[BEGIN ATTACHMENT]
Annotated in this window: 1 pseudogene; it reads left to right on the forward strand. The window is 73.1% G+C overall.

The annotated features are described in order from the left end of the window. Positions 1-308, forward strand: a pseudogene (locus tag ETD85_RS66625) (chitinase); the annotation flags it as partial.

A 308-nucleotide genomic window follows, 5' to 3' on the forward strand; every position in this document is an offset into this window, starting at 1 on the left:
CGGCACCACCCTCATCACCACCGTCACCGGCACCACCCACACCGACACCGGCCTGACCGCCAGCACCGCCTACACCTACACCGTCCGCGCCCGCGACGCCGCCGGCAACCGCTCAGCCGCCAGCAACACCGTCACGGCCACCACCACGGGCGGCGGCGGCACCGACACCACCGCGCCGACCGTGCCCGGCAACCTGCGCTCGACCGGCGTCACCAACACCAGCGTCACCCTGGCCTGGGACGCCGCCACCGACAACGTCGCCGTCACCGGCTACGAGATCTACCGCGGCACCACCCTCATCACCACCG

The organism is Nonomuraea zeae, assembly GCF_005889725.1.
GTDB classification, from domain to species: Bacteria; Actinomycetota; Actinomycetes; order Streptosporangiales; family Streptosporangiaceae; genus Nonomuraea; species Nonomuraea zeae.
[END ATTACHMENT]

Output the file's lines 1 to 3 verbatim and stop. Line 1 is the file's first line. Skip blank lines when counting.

Annotated in this window: 1 pseudogene; it reads left to right on the forward strand. The window is 73.1% G+C overall.

The annotated features are described in order from the left end of the window. Positions 1-308, forward strand: a pseudogene (locus tag ETD85_RS66625) (chitinase); the annotation flags it as partial.

A 308-nucleotide genomic window follows, 5' to 3' on the forward strand; every position in this document is an offset into this window, starting at 1 on the left: